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4.3 out of 5 stars 353 customer reviews

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Product Details

  • Audio CD (Aug. 28 2001)
  • Number of Discs: 1
  • Label: Elektra Entertain.
  • ASIN: B00005NG4X
  • Other Editions: Audio CD  |  DVD Audio  |  LP Record
  • Average Customer Review: 4.3 out of 5 stars 353 customer reviews
  • Amazon Bestsellers Rank: #2,944 in Music (See Top 100 in Music)
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1. Hidden Place
2. Cocoon
3. It's Not Up To You
4. Undo
5. Pagan Poetry
6. Frosti
7. Aurora
8. An Echo A Stain
9. Sun In My Mouth
10. Heirloom
11. Harm Of Will
12. Unison

Product Description

Product Description

Limited Edition Japanese pressing comes housed in a miniature LP sleeve. Universal. 2008. * Please note these are issued on Universal EU barcodes but are in fact pressed in Japan and include an OBI and booklet.

Ever since Björk's vital, effusive 1993 debut, her music has been increasingly intimate, gently private, and concerned with seclusion. It's typical then that Vespertine's first single is called "Hidden Place." The studious solitude is rewarding, though. Vespertine is a lush, gorgeous swell of midpace electronica, symphonic strings, and Björk's uniquely alien, spectral vocals. There are fantastical wonders here. "Cocoon" (another eulogy to withdrawal from the world) is delicate as a breath, Björk sounding too fragile to be flesh as she lauds "a beauty this immense." "Pagan Poetry" and "Aurora," likewise, are adrift in an enchanted reverie. When she chooses, she crafts killer tunes; "It's Not up to You" is as lovely as anything on Post. Yet, frequently, on such tracks as the yearning, glancing "Undo," Björk seems to be simply thinking aloud, reveling in this wildly rich and visceral music. She's reclaimed cutting-edge electronica, so often the province of geeks and technicians, for the poets and the passionate. Vespertine is a landmark, a revelation, and a truly fabulous achievement. --Ian Gittins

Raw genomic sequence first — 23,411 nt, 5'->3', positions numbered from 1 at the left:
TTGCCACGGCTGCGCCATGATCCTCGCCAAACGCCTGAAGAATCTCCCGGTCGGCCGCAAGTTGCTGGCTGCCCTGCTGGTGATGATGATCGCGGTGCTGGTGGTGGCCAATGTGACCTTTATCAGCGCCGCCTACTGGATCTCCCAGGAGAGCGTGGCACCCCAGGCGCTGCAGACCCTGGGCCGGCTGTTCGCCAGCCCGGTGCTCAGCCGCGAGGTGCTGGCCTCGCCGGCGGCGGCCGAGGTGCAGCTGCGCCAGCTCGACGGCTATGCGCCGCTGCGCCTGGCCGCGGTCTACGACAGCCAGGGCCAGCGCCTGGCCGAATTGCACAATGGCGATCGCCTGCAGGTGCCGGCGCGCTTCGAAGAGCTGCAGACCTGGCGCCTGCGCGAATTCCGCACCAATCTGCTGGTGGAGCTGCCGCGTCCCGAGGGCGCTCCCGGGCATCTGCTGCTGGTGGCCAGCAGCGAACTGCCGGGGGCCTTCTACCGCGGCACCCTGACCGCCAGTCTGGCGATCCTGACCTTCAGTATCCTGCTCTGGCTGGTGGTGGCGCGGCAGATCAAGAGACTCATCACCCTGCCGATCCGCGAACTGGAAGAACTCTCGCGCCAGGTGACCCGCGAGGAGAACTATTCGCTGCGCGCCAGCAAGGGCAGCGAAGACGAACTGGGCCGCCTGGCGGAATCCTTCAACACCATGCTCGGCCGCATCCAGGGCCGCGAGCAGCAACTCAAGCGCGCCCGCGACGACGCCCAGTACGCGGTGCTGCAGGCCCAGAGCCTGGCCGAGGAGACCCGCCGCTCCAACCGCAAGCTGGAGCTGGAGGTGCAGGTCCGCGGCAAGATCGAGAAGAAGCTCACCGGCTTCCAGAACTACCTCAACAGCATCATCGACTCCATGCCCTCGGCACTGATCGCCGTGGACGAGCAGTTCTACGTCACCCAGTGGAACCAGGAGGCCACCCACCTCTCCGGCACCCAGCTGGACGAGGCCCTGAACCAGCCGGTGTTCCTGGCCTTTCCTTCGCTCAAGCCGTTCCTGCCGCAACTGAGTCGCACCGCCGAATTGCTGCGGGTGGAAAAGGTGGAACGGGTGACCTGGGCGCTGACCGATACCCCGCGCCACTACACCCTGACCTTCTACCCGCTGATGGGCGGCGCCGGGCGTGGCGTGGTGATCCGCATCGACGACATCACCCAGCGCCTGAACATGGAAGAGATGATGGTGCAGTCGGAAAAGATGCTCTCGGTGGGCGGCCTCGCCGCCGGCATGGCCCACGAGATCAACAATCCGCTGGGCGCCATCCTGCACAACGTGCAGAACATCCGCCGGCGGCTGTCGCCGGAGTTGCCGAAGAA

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Customer Reviews

Top Customer Reviews

By A Customer on July 12 2004
Format: Audio CD
all i can say ok, i'm only 14 and this album has totally changed my perceptions on the beauty of music. i used to think that rock and pop songs were the shat but after listening to songs like "an echo, a stain", "harm of will" and "cocoon" i think that bjork is on a totally different playing field than other artists. she has to ability to create her own dreamworld and you can tell that she knows what she's doing and that she has crafted "vespertine" in a way that is very abstract and just how she wants it. this is such a relief from the now dominating rap songs out. this is true, beautiful, meaning music with mindblowing lyrics. wow.
hidden place - - 9/10
cocoon - - 10/10
it's not up to you - - 8/10
undo - - 10/10
pagan poetry - - 9/10
frosti - - 7/10
aurora - - 9/10
an echo, a stain - - 11/10
sun in my mouth - - 8/10
heirloom - - 8/10
harm of will - 10/10
unison - - 10/10
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By A Customer on Oct. 31 2002
Format: DVD Audio
Although I've previously heard bits and pieces here and there of Bjork's output, this is the first time I've listened to a recording of hers straight through. It was specifically because she released Vespertine as a DVD-Audio that I checked it out.
I found her music here, with its layered, atmospheric production, attractive. It's a natural for surround sound, which she uses very effectively. At times the melodies are not that strong and a certain sameness creeps into the various tracks, but the music seems really more about the sophisticated sound and production (which I gather Bjork is heavily involved with). Overall, the music, the skillful production, and the apt use of surround sound are impressive.